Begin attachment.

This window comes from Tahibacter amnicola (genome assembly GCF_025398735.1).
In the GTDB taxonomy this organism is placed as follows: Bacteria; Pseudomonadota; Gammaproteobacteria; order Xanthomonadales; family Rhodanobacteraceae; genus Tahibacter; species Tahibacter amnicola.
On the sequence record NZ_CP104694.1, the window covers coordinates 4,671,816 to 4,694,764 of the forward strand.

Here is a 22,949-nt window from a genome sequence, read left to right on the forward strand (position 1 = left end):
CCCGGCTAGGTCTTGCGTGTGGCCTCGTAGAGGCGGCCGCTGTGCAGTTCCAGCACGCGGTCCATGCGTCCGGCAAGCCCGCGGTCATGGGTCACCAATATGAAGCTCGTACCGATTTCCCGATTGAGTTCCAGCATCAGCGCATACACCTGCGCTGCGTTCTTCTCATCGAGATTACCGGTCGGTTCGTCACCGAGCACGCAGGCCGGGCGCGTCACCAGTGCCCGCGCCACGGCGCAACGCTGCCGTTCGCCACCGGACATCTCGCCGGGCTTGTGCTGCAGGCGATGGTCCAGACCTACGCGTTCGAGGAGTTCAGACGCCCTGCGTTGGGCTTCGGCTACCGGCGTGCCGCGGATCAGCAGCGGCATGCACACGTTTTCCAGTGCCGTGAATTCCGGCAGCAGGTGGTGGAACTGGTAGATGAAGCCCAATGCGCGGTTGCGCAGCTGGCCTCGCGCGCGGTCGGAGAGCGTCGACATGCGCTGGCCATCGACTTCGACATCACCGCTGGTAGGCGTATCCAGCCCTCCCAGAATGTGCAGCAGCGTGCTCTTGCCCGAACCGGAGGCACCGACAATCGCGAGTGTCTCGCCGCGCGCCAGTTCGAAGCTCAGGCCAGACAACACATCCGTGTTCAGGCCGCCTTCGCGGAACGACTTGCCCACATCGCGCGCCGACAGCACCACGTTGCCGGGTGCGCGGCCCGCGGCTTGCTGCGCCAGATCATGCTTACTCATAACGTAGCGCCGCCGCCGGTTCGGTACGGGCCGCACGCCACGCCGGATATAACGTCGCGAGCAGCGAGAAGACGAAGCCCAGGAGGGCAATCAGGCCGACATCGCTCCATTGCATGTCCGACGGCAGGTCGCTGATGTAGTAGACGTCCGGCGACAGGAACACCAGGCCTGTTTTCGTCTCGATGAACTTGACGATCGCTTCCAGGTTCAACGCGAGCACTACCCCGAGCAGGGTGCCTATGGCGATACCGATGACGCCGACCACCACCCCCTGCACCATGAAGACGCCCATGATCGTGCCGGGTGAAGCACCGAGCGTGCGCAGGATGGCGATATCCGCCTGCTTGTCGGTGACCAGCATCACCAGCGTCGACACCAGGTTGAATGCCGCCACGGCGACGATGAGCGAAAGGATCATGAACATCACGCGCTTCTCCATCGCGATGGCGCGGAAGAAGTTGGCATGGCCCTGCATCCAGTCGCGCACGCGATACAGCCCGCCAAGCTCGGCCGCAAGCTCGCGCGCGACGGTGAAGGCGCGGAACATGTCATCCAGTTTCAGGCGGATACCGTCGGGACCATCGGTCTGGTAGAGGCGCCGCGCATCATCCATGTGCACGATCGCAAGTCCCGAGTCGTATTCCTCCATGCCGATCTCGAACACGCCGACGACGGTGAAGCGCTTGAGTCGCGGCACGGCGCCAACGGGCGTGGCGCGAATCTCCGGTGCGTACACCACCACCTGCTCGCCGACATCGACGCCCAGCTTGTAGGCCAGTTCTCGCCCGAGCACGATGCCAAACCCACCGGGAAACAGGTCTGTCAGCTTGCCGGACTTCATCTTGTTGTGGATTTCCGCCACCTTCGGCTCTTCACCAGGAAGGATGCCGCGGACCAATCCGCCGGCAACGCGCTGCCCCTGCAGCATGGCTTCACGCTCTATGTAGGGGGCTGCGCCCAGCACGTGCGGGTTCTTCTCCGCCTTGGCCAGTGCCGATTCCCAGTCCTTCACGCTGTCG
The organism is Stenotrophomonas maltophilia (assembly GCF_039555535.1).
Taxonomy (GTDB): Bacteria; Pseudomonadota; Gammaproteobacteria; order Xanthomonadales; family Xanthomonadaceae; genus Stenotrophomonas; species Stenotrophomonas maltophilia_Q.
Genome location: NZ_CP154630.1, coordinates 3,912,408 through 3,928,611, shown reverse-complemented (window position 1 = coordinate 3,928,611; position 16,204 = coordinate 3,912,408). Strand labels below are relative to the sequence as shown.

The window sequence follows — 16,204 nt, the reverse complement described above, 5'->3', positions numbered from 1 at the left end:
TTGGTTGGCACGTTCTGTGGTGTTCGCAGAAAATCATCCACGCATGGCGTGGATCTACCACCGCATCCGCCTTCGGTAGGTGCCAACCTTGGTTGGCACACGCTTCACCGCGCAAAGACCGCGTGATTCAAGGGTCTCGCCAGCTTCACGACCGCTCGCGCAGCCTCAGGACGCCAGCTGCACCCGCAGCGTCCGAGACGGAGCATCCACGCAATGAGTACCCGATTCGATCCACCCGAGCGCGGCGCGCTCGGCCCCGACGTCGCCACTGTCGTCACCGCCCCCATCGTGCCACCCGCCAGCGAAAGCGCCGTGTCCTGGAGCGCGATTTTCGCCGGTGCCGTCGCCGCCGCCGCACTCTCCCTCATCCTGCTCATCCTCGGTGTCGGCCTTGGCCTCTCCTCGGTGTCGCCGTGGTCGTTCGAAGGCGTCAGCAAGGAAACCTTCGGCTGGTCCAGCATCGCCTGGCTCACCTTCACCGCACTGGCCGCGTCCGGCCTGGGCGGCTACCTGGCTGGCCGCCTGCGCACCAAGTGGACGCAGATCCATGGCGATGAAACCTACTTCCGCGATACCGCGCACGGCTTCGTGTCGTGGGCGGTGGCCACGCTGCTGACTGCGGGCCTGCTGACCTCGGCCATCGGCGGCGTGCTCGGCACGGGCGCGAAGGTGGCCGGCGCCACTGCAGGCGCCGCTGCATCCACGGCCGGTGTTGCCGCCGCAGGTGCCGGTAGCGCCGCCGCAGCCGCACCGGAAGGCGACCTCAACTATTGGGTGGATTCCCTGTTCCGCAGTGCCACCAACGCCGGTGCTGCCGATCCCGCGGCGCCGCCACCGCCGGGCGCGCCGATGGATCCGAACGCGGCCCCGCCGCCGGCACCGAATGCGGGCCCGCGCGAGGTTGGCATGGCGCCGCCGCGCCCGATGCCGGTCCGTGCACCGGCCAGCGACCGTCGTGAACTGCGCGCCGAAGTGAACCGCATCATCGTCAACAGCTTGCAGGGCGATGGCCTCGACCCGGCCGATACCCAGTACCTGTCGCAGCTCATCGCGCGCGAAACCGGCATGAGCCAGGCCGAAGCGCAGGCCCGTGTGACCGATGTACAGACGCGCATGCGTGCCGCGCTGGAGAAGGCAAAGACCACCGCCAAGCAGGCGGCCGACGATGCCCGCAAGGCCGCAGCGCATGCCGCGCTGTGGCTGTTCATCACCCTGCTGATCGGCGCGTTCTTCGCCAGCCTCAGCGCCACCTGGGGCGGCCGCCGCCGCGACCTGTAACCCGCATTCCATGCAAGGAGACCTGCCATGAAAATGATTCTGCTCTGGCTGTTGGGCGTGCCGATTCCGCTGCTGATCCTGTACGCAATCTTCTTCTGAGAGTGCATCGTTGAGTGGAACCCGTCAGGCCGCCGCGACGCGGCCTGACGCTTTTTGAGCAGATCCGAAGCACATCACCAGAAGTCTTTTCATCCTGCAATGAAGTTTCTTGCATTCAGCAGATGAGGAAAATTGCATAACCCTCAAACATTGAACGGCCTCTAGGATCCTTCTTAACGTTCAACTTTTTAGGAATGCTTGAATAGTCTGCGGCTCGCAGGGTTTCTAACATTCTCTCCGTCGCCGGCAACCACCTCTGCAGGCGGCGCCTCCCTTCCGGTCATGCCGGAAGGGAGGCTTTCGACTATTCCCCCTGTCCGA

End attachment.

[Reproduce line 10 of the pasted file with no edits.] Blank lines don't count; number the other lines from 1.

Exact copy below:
TTGGTTGGCACGTTCTGTGGTGTTCGCAGAAAATCATCCACGCATGGCGTGGATCTACCACCGCATCCGCCTTCGGTAGGTGCCAACCTTGGTTGGCACACGCTTCACCGCGCAAAGACCGCGTGATTCAAGGGTCTCGCCAGCTTCACGACCGCTCGCGCAGCCTCAGGACGCCAGCTGCACCCGCAGCGTCCGAGACGGAGCATCCACGCAATGAGTACCCGATTCGATCCACCCGAGCGCGGCGCGCTCGGCCCCGACGTCGCCACTGTCGTCACCGCCCCCATCGTGCCACCCGCCAGCGAAAGCGCCGTGTCCTGGAGCGCGATTTTCGCCGGTGCCGTCGCCGCCGCCGCACTCTCCCTCATCCTGCTCATCCTCGGTGTCGGCCTTGGCCTCTCCTCGGTGTCGCCGTGGTCGTTCGAAGGCGTCAGCAAGGAAACCTTCGGCTGGTCCAGCATCGCCTGGCTCACCTTCACCGCACTGGCCGCGTCCGGCCTGGGCGGCTACCTGGCTGGCCGCCTGCGCACCAAGTGGACGCAGATCCATGGCGATGAAACCTACTTCCGCGATACCGCGCACGGCTTCGTGTCGTGGGCGGTGGCCACGCTGCTGACTGCGGGCCTGCTGACCTCGGCCATCGGCGGCGTGCTCGGCACGGGCGCGAAGGTGGCCGGCGCCACTGCAGGCGCCGCTGCATCCACGGCCGGTGTTGCCGCCGCAGGTGCCGGTAGCGCCGCCGCAGCCGCACCGGAAGGCGACCTCAACTATTGGGTGGATTCCCTGTTCCGCAGTGCCACCAACGCCGGTGCTGCCGATCCCGCGGCGCCGCCACCGCCGGGCGCGCCGATGGATCCGAACGCGGCCCCGCCGCCGGCACCGAATGCGGGCCCGCGCGAGGTTGGCATGGCGCCGCCGCGCCCGATGCCGGTCCGTGCACCGGCCAGCGACCGTCGTGAACTGCGCGCCGAAGTGAACCGCATCATCGTCAACAGCTTGCAGGGCGATGGCCTCGACCCGGCCGATACCCAGTACCTGTCGCAGCTCATCGCGCGCGAAACCGGCATGAGCCAGGCCGAAGCGCAGGCCCGTGTGACCGATGTACAGACGCGCATGCGTGCCGCGCTGGAGAAGGCAAAGACCACCGCCAAGCAGGCGGCCGACGATGCCCGCAAGGCCGCAGCGCATGCCGCGCTGTGGCTGTTCATCACCCTGCTGATCGGCGCGTTCTTCGCCAGCCTCAGCGCCACCTGGGGCGGCCGCCGCCGCGACCTGTAACCCGCATTCCATGCAAGGAGACCTGCCATGAAAATGATTCTGCTCTGGCTGTTGGGCGTGCCGATTCCGCTGCTGATCCTGTACGCAATCTTCTTCTGAGAGTGCATCGTTGAGTGGAACCCGTCAGGCCGCCGCGACGCGGCCTGACGCTTTTTGAGCAGATCCGAAGCACATCACCAGAAGTCTTTTCATCCTGCAATGAAGTTTCTTGCATTCAGCAGATGAGGAAAATTGCATAACCCTCAAACATTGAACGGCCTCTAGGATCCTTCTTAACGTTCAACTTTTTAGGAATGCTTGAATAGTCTGCGGCTCGCAGGGTTTCTAACATTCTCTCCGTCGCCGGCAACCACCTCTGCAGGCGGCGCCTCCCTTCCGGTCATGCCGGAAGGGAGGCTTTCGACTATTCCCCCTGTCCGA